I would be very tempted to hire a canister vac and hoover the space under the floor, it is probably very dirty.

I had a floorboard safe fitted last time I had a new floor done, easy and a good time to do it.

Try to have the boards above any pipes or cables fixed with countersunk screws, not nails. The fitter will prefer nails because they are quicker, but it's not him that will have to deal with any future work.

Coconutfeet Thu 09-Jan-14 22:00:01

Bear in mind that the skirting may have been fitted to allow for a carpet so when you lift the carpet there could be a huge gap between the sitting and the boards. We had this when we lifted ours and had to drop the skirting to stop the draughts.

We're in London and paid £700 for a very large knocked-through room and hallway to be sanded, gaps filled and varnished. I got several quotes and they were all very similar.

PigletJohn Thu 09-Jan-14 22:18:18

If you are putting in mineral wool quilt, push it well into the edges, and it will stuff the gap and block draughts.

DIddled Thu 09-Jan-14 22:58:56

My DH did ours ( 30s semi and original boards) about 7 years ago. They weren't perfect to start with and he is not a DIYer- however he had a go.Hired a sander- sanded, then stained ( you need to go careful here and I can recommend a completely brilliant advice site which is free is you are interested- as the stain makes or breaks the floor). However the Ultimate insider tip is to use Bona Mega floor varnish. It's absolutely brilliant- worth every penny and it's not extortionate anyway. Our floor has been hammered to death by two dogs, kids, wild parties and a major building programme and you know what? It's not in mint condition but it's pretty good all things considered- we just mop it and that's it. Don't waste money on any of the high street brands. I recommended it to my friend at work and she was delighted with the result.

A word of advice- if you google get the spelling right and don't type in Mega Boner- you might get a shock smile. - hee hee

MummytoMog Thu 09-Jan-14 23:49:00

We just lifted out carpet, pulled out nails etc then painted. Took a couple of days and was very cheap, but very draughty. Have since put stopgap in, which helps a bit, but are planning to lay a wood floor over the top as soon as we can afford it/I see another cheap job lot of second hand flooring on eBay.

MummytoMog Thu 09-Jan-14 23:49:27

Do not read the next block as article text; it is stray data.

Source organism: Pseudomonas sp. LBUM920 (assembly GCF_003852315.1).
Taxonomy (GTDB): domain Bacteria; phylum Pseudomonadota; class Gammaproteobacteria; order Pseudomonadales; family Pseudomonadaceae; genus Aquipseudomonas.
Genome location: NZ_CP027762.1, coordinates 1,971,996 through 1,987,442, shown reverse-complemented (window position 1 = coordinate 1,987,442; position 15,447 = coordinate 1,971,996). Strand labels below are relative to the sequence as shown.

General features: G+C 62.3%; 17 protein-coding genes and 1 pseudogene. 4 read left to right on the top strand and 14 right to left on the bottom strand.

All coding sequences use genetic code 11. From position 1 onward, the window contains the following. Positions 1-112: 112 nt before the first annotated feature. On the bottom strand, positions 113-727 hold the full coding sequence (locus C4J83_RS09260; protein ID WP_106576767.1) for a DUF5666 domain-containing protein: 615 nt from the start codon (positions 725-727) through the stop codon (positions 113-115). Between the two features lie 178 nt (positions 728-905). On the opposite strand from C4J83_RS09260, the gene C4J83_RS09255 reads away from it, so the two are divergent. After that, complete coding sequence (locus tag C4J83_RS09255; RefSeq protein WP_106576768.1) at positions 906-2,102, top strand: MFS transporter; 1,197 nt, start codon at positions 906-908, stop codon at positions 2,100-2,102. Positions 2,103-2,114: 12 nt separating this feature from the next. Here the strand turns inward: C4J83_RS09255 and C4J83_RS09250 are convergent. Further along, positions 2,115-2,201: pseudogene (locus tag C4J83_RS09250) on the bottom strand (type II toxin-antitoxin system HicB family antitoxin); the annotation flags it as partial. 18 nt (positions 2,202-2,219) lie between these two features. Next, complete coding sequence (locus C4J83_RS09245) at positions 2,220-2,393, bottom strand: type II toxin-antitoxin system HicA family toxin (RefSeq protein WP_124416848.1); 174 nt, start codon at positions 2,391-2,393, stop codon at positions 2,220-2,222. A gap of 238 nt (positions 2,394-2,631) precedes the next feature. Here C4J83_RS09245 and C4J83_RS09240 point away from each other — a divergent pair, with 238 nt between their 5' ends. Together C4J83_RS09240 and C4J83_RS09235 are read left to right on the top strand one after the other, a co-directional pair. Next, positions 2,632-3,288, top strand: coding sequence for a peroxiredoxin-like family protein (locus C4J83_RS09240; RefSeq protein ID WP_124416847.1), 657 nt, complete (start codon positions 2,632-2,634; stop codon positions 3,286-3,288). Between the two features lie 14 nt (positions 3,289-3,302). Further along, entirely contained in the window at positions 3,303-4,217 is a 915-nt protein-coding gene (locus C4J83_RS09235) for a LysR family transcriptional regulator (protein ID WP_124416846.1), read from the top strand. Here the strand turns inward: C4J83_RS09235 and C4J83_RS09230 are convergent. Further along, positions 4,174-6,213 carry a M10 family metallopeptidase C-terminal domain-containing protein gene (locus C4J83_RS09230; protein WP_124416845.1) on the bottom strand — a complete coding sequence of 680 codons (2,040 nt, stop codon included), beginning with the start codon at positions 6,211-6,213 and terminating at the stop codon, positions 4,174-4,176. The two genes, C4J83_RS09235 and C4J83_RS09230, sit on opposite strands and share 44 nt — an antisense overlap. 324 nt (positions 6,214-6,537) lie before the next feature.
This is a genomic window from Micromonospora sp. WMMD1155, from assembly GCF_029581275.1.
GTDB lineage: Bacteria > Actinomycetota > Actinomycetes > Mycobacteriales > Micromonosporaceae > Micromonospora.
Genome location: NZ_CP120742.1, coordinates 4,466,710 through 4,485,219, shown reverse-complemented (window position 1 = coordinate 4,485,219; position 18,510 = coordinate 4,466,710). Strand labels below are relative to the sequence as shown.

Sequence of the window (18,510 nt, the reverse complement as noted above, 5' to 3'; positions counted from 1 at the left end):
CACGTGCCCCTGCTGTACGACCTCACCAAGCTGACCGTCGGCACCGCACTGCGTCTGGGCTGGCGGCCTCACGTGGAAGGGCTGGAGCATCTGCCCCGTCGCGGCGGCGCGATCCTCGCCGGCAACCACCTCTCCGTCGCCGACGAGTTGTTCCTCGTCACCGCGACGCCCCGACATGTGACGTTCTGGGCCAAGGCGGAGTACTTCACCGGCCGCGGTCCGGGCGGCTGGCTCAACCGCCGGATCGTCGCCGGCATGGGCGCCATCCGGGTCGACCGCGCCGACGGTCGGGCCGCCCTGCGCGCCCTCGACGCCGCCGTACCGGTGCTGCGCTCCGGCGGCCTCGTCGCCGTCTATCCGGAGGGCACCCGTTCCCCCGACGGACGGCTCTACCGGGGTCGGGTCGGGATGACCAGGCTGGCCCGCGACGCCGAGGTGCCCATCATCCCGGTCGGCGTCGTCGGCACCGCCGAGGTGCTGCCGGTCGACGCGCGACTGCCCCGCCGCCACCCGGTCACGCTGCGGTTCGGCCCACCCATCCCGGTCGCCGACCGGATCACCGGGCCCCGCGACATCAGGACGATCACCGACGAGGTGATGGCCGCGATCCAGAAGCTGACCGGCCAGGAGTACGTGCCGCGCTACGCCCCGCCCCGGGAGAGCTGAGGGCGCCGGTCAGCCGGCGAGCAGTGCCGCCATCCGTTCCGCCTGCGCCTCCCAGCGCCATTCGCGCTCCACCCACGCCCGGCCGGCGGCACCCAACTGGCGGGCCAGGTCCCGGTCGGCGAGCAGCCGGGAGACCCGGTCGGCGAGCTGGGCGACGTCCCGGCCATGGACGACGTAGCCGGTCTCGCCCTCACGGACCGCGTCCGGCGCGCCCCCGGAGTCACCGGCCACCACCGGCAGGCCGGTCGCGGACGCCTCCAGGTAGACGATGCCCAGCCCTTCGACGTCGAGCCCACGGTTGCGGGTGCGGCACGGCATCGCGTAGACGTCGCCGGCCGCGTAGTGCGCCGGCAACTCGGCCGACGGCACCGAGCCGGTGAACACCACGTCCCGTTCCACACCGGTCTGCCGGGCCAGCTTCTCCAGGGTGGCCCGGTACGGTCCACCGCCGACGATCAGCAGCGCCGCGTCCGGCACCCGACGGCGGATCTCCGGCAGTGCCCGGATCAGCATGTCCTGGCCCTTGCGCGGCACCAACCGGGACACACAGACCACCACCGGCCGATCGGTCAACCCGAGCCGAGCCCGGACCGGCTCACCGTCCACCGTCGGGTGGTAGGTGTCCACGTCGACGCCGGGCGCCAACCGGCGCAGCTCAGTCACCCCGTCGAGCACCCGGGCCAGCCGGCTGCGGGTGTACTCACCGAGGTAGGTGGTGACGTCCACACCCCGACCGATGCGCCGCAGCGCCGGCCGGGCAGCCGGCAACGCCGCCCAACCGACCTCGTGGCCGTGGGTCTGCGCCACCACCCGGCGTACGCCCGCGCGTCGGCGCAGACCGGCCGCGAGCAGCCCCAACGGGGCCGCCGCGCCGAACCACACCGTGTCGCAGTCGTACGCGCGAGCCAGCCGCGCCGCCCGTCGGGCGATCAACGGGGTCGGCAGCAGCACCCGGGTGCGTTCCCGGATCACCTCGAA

Looks nice though, and we will keep the painted boards upstairs.

DancingLady Fri 10-Jan-14 15:52:37

Thanks for all the replies - a lot to think about. We can't afford 600-700 so may need to DIY. Just worried as I think that once the carpet is up, that's it! Can't put it back down if the floor is shocking.

morethanpotatoprints Fri 10-Jan-14 15:58:42

Hello OP

You will also get more dust and if you are going to varnish it can mean several days of having to leave the room unoccupied.
We were going to do this but have a cellar where the electrics run throughout the floor so no go for us as we couldn't insulate.
They do look lovely though, but ours are cold without insulation.

Also, we made the mistake then of deciding to strip all the paint from the oak doors, skirting etc and it took for ever.
It's one of those jobs where you need to know when to leave it grin

ghostinthecanvas Fri 10-Jan-14 16:18:15

You can put it back down. If you can't get a neat finish, get a fitter in. Won't be too expensive. Especially if you are anything like me and you want to know what's under there.

Dollydishus Fri 10-Jan-14 16:20:08

We did ours ourselves. Took up cruddy carpets throughout house, sanded, filled between boards and varnished. Looks great (but we aren't very house proud) we have quite a low key look to our house....homemade curtains, old sofa with a throw, inherited old rugs etc. if you want a very modern, very swish look you'd need a professional in I expect. We hired a sander cheaply and did it in about 3 days. Very dusty though. I still love it 15 years later as it's so easy to keep clean...quick Hoover, then damp mop, comes up like new. Much fresher than carpet.

peggyundercrackers Fri 10-Jan-14 16:42:59

we took the carpets up in our house expecting to varnish the floors but the floorbaords were really bad, we ended up putting carpets back down. as others have said the floorboards can be really drafty and noisey. if you are going to sand the floor with an industrial sander make sure you remove all the nails/screws from the floorbaords first or you will rip sanding paper to shreds.

cafesociety Fri 10-Jan-14 20:10:42

I have a 1950's 3 bed bungalow and took up the carpet when I moved in as they were old and past it.

The floorboards underneath are great, wide ones and in good condition. I had a quote for sanding and oiling which was extortionate, time consuming and would be very messy and disruptive.

I decided to paint the floor white throughout the whole place and it looks lovely, so fresh, clean and light. Everyone who comes here remarks on it as soon as they come into the hall and see white flooring throughout. Rugs are in cosy areas. Best thing I could have done and very cheap to do!

DancingLady Fri 10-Jan-14 20:57:18

Thanks for the replies. Dolly we don't have a swish home, so 'good enough' would be great - don't need it looking perfect.

cafe I like the idea of painted floors, but do you have white walls too? And what's your decor style like? I think white floors work with shabby chic but our stuff is mostly mid-century and ikea and a bit cluttered... Also, doesn't the paint scuff like a bastard? Like, as soon as someone with shoes walks over it?